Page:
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KKR Predicts U.S. Recession By 2019 And An Inevitable Cycle Of Millennial Deleveraging

KKR has just published their 2017 mid-year economic outlook and it includes some rather dire predictions for the U.S. economy.  Among other things, KKR predicts a U.S. recession by 2019 and a massive cycle of millennial deleveraging after a huge expansion of consumer credit in the form of student and auto loans.

Before getting into the details, here's a chart depicting how KKR sums up the macro picture.  In short, pretty much every major economic growth and asset valuation metric in the U.S. is flashing red warning signs relative to historical norms.

Today, almost all our work streams suggest that asset prices across most parts of the global capital markets are somewhere between fair value and expensive. From a cycle perspective, we believe that we are mid-to-later cycle in some of the more developed markets, including the United States.

 

So, exactly where are we in the economic cycle?  Oh, just about 96 months into the typical 37 month expansion phase...which, for those who like to keep score, is the 3rd longest expansionary period in U.S. history.  Meanwhile, in terms equity returns, the S&P's cumulative returns over the past 8 years have only been exceeded by returns that previously preceded the great depression, the 1987 crash and the tech crash...but it's probably nothing.

Since we arrived at KKR in 2011, we have been arguing for a longer cycle. Several factors have influenced our thinking over the years. First, given how bad the environment was for jobs and growth in 2008/2009, it would only make sense that it would take longer than normal to create a sustainable economic recovery. Second, as the world transitions away from manufacturing towards more of a services-based economy, our research leads us to believe that the cycles have – on average – gotten more extended. Third, the level of monetary stimulus this cycle has been unprecedented, and as such, it will likely take much more time for central banks to unwind what is now a $14.5 trillion global QE experiment.

 

Though it may not feel this way to some, we are actually now 96 months into an economic expansion in the United States (Exhibit 40). Our base view is that the expansion continues through 2018, and then we run into a soft patch of economic growth thereafter. While economic expansions do not die of old age, they are affected by issues like peaking margins, heightened leverage, and deteriorating credit. For our nickel, we see all three as potential concerns being issues by 2019.

 

All of which, we would guess, has something to do with the following chart depicting the massive $1.8 trillion rotation out of actively managed accounts into passively managed ETFs and other index-tracking vehicles.  It's not that difficult to see why individual company valuation metrics have become so meaningless in the age of ETF investing as investors have been lured into the false hope that the natural "diversification" of these products provides some level of downside support.  Meanwhile, the only 'valuation' metric that is tracked by these 'investors' is returns, so as long as money keeps flowing in, then valuations keep going up...and just like that you have a perfect feedback loop to fuel an epic bubble.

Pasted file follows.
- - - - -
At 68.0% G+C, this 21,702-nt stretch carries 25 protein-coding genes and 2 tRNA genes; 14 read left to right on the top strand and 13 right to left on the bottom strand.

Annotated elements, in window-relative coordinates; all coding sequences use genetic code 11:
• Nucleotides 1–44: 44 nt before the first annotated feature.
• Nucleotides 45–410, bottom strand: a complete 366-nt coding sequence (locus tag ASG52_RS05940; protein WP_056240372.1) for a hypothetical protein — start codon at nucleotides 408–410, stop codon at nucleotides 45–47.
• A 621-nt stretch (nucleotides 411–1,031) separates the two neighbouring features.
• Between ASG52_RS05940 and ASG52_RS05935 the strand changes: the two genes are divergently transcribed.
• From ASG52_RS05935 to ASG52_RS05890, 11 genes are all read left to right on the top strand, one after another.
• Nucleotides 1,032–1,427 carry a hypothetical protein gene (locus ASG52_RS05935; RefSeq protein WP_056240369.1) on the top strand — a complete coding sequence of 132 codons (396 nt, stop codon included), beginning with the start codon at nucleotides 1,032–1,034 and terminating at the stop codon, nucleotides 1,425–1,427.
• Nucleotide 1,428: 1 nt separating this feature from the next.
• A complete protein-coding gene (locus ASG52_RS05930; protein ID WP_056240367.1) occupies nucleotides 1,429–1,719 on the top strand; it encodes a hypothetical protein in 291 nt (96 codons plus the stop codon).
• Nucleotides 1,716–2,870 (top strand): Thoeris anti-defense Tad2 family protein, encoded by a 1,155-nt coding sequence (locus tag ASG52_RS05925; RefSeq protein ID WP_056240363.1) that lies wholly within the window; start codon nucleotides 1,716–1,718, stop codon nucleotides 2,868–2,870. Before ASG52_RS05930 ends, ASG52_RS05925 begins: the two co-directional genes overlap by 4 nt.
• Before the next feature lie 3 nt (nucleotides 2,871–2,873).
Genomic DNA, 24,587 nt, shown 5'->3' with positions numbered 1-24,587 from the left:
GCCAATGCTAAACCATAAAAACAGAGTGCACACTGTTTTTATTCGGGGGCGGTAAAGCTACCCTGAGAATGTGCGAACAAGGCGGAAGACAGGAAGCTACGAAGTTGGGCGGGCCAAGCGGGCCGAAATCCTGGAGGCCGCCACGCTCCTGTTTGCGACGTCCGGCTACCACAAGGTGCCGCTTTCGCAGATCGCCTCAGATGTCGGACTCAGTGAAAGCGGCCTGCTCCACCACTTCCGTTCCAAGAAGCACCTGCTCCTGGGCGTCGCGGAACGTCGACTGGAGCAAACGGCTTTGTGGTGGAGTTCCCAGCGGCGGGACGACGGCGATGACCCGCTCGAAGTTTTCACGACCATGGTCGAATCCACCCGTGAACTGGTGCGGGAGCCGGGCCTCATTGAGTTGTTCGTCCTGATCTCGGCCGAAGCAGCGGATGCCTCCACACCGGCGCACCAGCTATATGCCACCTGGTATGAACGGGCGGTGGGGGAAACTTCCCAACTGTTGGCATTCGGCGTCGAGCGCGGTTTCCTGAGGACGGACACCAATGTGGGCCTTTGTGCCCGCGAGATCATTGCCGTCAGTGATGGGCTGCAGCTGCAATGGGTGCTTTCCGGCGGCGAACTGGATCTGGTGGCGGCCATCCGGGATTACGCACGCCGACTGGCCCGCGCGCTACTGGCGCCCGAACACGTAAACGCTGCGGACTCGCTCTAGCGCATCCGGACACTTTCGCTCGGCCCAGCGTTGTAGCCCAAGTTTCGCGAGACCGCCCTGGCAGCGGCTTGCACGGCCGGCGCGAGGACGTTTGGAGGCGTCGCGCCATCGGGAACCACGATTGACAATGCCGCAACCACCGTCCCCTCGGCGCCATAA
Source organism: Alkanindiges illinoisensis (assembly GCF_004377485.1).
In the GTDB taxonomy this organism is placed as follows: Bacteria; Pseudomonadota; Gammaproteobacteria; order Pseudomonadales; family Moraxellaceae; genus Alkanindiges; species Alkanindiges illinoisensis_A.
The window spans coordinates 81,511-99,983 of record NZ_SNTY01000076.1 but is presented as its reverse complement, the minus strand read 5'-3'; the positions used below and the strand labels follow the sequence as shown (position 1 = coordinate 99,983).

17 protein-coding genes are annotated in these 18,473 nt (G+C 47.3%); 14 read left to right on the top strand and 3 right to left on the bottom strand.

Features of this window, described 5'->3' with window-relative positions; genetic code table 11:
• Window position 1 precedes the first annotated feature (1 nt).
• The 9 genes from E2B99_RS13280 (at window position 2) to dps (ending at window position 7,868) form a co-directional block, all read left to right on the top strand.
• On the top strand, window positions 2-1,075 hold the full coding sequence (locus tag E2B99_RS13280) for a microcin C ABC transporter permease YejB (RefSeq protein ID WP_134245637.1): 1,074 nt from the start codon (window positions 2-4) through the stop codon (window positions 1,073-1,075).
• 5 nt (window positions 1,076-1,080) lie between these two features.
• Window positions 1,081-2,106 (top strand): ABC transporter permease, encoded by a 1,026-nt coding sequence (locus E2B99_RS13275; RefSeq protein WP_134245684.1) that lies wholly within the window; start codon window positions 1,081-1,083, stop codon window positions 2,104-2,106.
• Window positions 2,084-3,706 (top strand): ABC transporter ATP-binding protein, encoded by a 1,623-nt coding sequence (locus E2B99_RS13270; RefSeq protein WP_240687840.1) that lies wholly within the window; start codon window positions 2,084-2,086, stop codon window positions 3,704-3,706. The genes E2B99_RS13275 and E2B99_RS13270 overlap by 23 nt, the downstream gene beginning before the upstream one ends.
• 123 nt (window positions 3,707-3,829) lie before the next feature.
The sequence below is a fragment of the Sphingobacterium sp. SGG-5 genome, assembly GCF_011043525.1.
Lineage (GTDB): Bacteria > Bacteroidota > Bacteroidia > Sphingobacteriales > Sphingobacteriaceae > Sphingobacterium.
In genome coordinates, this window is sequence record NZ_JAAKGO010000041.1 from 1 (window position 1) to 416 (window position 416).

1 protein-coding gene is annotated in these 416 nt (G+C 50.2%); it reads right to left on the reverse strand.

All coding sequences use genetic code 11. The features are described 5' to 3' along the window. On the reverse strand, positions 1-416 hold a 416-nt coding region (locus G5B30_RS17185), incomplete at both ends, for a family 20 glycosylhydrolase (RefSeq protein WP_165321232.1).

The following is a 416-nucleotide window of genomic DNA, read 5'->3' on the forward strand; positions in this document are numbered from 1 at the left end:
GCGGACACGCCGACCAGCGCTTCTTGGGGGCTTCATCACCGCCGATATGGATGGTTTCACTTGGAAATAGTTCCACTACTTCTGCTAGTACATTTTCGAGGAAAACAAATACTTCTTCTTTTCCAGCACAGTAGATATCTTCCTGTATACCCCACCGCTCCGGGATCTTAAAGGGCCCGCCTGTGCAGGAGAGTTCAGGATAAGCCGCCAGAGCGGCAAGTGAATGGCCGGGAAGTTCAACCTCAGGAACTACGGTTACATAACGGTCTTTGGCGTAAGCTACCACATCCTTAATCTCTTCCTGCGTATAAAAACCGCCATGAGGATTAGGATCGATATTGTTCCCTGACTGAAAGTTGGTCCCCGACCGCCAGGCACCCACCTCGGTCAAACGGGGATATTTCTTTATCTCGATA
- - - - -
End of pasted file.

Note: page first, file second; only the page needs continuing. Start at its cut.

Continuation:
That said, we suspect it's only a matter of time before these same investors realize that buying a basket of stocks doesn't really provide any of the benefits of 'diversification' if all the names in the basket are perfectly correlated. 

At some point, as we like to say, math and facts win over simplistic BTFD narratives.

 

Of course, while equity markets are screaming 'everything is awesome', KKR notes that some troubling signs are starting to emerge in the actual underlying economic data.  Take for example auto sales and multifamily housing starts...

 

And then, of course, there is one of our favorite topics: consumer credit.

 

As KKR notes, as have we on numerous occasions, this latest expansionary period has been fueled in large part by a massive, bubbly expansion in consumer credit, particularly for autos and student loans.  Moreover, the biggest beneficiary of that massive expansion has been the generation that is perhaps one of the least financially secure in history....which probably helps explain why auto delinquencies are suddenly rising despite improving employment levels.

While aggregate statistics by the government for the U.S. consumer are reporting record low unemployment amidst surging household net worth, we have come to an increasingly more conservative outlook for the U.S. consumer, particularly at the low end of the market. Key to our thinking is that, as we show in Exhibit 76, basic household expenses continue to increase faster than overall wages, which is a growing issue for the large segment of the U.S. market that has not built net worth in recent years. Moreover, debt loads in areas such as student lending and autos has crept up to what we view as concerning levels. Sub-prime credit cards too should be an area of investor focus, in our view. How else can one explain rising auto defaults that now approximate 2007 levels with unemployment below the natural rate of employment?

 

All of which culminates with KRR's prediction that a recession in the U.S. is imminent.

 

But, at least the recession isn't coming for another 1.5 years...takeaway: Buy Moar Stocks Now.

The full report can be reviewed here: